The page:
With devastating data breaches reported seemingly every day, consumers in the EU are choosing not to tolerate having their data messed around with any longer. To improve privacy standards and enforce the rights of individual users to have control over the personally identifiable information that they share with organizations around the world, the General Data Protection Regulation (GDPR), will go into effect this May.
But there's a big problem—despite evidence of violations and negligence of the GDPR potentially incurring heavy fines, Forrester predicts that 80 percent of firms affected will not comply with the regulation by the May 2018 deadline, of which 30 percent will try and fail. Why? For organizations with a large digital presence, identifying all the places where PII is collected can be nothing short of daunting. In fact, when RiskIQ looked at the public-facing websites of the top-30 UK companies (FT 30), our research identified an average of 400 pages per organization collecting PII.
Despite the recent hand-wringing, the GDPR has been a long time coming. The industry has been frowning on insecure data collection for a long time, viewing it as a passe relic of the early days of the internet, and no longer an acceptable practice in today’s threat landscape. As of this writing, Google is proactively addressing this issue by alerting Chrome users when they are entering data into insecure forms with an embarrassing “Not Secure” label for login and payment card data and eventually extending to any data input into HTTP.
Unfortunately, when examining the overall level of preparedness for the GDPR and broadening the scope beyond the EU, there’s even greater cause for concern. The regulation is unique in that its PII collection requirements apply to any business that collects data about EU citizens, including those that have no physical presence in an EU nation. For multinational companies with expansive web infrastructure, compiling and assessing site details is often fraught with gaps and inaccuracies. When looking at 25 of the 50 largest banks in the U.S. (2017), the RiskIQ Threat Research team discovered that 68% of the banks had significant security gaps in PII collection, a percentage that may be consistent with other U.S. companies with dealings in the EU.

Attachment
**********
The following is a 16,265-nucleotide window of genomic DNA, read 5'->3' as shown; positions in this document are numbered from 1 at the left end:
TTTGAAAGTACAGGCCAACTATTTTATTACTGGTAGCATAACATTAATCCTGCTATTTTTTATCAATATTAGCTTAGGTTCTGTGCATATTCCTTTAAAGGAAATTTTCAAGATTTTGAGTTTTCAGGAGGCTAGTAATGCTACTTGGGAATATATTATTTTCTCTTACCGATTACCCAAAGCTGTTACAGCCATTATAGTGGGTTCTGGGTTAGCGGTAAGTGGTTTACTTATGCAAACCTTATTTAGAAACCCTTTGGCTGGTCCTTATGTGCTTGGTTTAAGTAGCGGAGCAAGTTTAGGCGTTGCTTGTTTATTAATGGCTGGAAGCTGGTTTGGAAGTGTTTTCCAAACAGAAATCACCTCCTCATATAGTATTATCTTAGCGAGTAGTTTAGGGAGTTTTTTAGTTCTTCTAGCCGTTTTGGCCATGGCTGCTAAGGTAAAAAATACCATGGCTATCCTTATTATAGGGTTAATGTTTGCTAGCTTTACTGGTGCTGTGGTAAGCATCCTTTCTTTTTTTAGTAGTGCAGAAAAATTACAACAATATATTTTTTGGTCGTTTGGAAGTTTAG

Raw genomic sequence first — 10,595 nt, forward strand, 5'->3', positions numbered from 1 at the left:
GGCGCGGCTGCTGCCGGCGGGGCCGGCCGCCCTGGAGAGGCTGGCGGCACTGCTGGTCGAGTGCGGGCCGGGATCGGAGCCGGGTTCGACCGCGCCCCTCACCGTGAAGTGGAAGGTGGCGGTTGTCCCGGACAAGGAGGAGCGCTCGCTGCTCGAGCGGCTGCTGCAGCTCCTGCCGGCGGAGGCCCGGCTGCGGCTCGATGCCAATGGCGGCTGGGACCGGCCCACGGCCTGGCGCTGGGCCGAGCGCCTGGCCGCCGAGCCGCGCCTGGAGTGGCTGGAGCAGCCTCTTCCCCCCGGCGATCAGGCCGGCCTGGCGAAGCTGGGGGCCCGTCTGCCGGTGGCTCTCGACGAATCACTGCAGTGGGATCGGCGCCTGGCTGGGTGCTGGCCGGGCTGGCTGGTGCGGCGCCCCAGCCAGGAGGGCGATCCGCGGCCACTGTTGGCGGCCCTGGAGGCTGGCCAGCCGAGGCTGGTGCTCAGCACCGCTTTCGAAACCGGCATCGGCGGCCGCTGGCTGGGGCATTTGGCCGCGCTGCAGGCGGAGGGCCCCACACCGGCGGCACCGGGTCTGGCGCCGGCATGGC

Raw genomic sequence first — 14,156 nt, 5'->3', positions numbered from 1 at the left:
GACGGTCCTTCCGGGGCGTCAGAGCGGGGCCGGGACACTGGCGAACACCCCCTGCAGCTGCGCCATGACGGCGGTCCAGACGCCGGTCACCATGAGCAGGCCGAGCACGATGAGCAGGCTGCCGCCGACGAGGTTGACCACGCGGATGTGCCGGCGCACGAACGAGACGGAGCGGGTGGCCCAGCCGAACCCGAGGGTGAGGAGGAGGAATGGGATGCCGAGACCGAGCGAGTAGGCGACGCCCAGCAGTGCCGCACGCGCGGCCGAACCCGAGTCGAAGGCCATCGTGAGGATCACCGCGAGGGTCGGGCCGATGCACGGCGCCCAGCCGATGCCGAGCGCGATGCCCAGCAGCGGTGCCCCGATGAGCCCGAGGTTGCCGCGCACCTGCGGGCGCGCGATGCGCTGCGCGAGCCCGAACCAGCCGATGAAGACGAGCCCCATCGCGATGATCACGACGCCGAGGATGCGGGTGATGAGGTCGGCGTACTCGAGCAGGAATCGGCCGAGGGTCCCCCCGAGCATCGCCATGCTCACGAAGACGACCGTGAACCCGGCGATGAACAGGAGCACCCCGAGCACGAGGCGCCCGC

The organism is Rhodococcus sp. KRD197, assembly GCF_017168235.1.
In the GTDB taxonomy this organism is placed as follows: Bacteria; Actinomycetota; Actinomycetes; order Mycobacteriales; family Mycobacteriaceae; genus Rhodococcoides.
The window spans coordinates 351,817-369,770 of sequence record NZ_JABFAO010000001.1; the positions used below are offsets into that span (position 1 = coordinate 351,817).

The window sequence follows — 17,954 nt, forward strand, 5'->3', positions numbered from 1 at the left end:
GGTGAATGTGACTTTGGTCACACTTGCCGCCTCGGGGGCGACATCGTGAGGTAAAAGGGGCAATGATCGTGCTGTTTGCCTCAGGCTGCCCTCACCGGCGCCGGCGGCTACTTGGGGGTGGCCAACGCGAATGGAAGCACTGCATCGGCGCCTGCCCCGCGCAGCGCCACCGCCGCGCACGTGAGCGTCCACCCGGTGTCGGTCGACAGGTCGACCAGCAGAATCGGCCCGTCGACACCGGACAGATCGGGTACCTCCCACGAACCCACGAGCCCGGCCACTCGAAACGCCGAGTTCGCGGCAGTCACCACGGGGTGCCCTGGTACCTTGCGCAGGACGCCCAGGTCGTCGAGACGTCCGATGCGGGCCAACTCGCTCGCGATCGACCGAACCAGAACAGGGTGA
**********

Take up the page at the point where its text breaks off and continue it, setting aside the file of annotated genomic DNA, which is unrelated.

Preparing for the GDPR leads to many questions for compliance teams, like, can we identify and monitor all websites collecting PII on behalf of our company? Are those collection points secure? Are they accompanied by compliance statements and controls?
But where to begin?
To support GDPR specifications, organizations need a comprehensive understanding of their digital footprint—all of the various internet-exposed assets that belong to them. They must be able to discover which external assets collect personally identifiable information (PII), including a user’s name, phone number, address, social media presence, photos, lifestyle preferences, location data, and even their IP address. If you decide to bring in a vendor to help your organization prepare for the era of secure data collection, be sure to ask if they can accomplish these six items:
- Discover, inventory, and assess websites, apps, and infrastructure where PII is captured and processed
- Identify and assess PII-collecting website exposures: notices, forms, SSL certificates, frameworks
- Verify security of the PII-collecting websites with SSL certificates and encryption
- Comply with persistent cookie requirements on websites (expiration of less than one year)
- Identify where PII is captured by third-parties using your company/brand as a lure (such as Fake Ads)
- Highlight security and policy violation exposures enabling security and governance and risk and compliance (GRC) teams to better understand, and in some cases, reduce their attack surface and achieve compliance.
About Sam Curcuruto
Sam Curcuruto drives efforts centered around RiskIQ's platform and product offerings for Digital Threat Management. RiskIQ is nimble, fast-paced startup, and he is in charge of sales enablement, content creation, presentations, case studies, corporate messaging, and its buyer journey.